On July 24, the House Transportation and Infrastructure Subcommittee on Water Resources and Environment hosted a hearing on the U.S. Environmental Protection Agency (EPA) integrated planning framework. The framework, released in June 2012, seeks to help municipalities prioritize clean water projects. However, no plans have yet been approved, though there are many in the works.

Richmond, Virginia, for instance, began working on an integrated plan in the fall of 2013. They are in the data gathering phase now, aiming to complete the plan by 2018, when their National Pollutant Discharge Elimination System and Municipal Separate Storm Sewer System permits are up for renewal. Read more from Brown and Caldwell. Seattle included the option to submit an integrated plan as part of its consent decree. The city now is waiting for review by EPA and the Washington Department of Ecology and may submit the plan in May 2015 if it is Seattle Public Utilities’ and the city government’s preferred alternative. Read more from Brown and Caldwell.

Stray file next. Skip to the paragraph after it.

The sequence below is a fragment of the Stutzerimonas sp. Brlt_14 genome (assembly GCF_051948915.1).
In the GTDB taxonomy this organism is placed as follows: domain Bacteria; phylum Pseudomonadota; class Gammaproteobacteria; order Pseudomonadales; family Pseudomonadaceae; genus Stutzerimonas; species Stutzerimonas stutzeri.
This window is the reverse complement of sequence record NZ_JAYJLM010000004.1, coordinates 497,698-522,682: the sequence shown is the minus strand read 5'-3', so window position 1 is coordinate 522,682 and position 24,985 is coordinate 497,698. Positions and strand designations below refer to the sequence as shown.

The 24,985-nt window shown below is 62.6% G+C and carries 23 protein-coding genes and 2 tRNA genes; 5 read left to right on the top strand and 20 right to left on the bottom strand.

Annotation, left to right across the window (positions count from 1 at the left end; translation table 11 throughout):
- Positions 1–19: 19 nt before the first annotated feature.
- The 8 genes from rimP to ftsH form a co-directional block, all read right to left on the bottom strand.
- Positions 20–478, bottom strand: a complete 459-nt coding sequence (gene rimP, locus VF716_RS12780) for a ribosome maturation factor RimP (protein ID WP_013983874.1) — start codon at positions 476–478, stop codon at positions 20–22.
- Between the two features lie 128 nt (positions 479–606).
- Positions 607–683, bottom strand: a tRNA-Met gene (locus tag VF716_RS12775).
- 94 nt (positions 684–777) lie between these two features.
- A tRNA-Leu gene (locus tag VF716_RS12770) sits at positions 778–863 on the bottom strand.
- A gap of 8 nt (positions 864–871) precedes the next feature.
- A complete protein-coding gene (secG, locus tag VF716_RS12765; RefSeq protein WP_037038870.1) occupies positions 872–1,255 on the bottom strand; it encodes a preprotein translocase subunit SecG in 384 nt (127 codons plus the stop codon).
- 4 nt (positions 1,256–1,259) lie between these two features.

During the hearing, Ron Poltak, executive director of the New England Interstate Water Pollution Control Commission, spoke regarding the need for guidance on states’ role in the permit approval process and discussed the need for a model permit developed by EPA. Witnesses and representatives also discussed two bills introduced on the topic of integrated planning as well as draft legislation known as The Water Quality Improvement Act of 2013.

The Clean Water Compliance and Ratepayer Affordability Act (H.R. 2707) and the Clean Water Affordability Act (H.R. 3862) would both lengthen Clean Water Act permit terms up to 25 years and address affordability. H.R. 2707 also would affect consent decree implementation plans and would increase communities’ management options to include more adaptive approaches. Environmental groups including American Rivers, Clean Water Action, the Natural Resources Defense Council and the Southern Environmental Law Center expressed their opposition to these bills in a letter to Representatives Bob Gibbs and Timothy Bishop.

Watch the House Transportation and Infrastructure Subcommittee on Water Resources and Environment hearing